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Presented By: Financial/Actuarial Mathematics Seminar - Department of Mathematics

Utilizing game theory and deep learning to find optimal policies for large number of agents

Gokce Dayanikli, UIUC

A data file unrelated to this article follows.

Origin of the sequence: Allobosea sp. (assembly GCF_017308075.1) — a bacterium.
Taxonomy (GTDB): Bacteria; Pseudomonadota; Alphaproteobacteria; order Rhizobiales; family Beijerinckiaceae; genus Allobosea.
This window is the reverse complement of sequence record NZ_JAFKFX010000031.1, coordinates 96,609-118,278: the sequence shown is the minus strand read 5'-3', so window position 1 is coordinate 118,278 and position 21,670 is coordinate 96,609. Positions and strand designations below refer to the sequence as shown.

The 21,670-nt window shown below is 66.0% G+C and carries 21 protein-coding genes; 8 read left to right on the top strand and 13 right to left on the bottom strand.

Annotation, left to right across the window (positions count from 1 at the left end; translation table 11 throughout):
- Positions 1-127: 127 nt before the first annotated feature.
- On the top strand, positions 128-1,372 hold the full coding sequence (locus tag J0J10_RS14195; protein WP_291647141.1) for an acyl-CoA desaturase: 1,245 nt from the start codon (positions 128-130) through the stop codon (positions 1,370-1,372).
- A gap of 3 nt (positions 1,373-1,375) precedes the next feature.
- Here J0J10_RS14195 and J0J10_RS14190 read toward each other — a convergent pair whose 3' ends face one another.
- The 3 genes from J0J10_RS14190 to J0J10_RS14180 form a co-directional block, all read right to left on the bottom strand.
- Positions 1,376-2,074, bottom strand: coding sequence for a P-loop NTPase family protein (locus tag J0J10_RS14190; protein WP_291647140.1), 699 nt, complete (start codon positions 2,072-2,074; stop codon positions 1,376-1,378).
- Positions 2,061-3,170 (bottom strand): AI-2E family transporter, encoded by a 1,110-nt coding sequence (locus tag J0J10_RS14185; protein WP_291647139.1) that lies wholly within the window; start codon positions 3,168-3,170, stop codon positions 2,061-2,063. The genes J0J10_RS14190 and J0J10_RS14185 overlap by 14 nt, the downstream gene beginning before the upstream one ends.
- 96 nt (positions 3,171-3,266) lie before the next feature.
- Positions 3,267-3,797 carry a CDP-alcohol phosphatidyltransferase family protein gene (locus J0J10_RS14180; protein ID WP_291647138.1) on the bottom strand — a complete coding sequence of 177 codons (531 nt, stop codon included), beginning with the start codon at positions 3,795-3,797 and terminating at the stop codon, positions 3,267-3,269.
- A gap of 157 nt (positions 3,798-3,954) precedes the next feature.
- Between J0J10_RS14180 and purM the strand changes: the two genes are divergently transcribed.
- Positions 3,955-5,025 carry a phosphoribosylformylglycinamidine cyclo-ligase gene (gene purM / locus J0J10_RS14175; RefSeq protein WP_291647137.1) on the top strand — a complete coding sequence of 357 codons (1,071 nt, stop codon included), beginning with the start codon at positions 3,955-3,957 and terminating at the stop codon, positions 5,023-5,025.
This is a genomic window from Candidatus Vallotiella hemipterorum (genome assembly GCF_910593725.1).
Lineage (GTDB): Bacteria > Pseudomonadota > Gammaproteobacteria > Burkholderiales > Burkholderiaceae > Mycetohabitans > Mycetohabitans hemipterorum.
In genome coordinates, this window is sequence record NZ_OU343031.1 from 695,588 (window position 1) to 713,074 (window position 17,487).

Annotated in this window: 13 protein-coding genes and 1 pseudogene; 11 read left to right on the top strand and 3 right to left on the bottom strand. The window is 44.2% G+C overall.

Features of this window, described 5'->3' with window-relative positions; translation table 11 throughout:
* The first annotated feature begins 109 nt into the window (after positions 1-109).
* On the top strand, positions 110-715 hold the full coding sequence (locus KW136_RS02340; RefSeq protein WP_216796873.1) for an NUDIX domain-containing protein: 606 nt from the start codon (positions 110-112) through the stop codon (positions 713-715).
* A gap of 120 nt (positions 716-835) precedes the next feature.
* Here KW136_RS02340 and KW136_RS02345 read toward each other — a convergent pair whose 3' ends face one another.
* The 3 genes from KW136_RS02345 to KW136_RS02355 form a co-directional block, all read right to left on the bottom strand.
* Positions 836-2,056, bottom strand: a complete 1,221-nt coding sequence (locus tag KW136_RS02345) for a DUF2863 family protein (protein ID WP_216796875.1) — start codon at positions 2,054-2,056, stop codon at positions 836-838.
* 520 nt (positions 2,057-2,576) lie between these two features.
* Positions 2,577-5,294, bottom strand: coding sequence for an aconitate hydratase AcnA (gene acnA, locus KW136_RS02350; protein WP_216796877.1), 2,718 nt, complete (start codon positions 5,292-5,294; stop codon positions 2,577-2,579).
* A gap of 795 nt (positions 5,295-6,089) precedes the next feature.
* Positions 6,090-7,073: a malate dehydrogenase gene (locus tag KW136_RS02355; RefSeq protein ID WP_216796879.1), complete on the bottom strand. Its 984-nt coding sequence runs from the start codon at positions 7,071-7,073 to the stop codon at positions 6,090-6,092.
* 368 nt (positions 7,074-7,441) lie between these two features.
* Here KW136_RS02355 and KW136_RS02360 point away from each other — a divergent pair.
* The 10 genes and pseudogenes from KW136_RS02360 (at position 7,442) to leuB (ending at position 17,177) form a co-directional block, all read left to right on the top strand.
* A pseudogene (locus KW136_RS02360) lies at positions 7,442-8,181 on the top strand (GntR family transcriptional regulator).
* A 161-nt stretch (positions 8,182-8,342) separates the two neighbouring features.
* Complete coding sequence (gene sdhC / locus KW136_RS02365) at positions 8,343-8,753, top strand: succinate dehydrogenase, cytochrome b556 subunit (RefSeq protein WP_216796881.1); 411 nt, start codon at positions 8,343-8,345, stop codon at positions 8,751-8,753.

In many real-life policy making applications, the principal (i.e., governor or regulator) would like to find optimal policies for a large population of interacting agents who optimize their own objectives in a game theoretical framework. With the motivation of finding optimal policies for large populations, we start with introducing continuous time Stackelberg mean field game problem between a principal and a large number of agents. In the model, the agents in the population play a non-cooperative game and choose their controls to optimize their individual objectives while interacting with the principal and the other agents in the society through the population distribution. The principal can influence the resulting mean field game Nash equilibrium through incentives to optimize her own objective. Therefore, Stackelberg mean field game problems are by their nature bi-level problems where we have an optimal control problem at the principal level and a Nash equilibrium problem at the population level. This bi-level nature creates many efficiency challenges for the implementation of numerical approaches. For this reason, we will analyze how to rewrite this bi-level problem as a single-level problem and propose a deep learning approach to solve it. Then we will briefly discuss the convergence of the numerical solution where we utilize the single level problem to the solution of the original problem. We will conclude by demonstrating some applications such as the systemic risk model for a regulator and many banks and an optimal contract problem between a project manager and a large number of employees.

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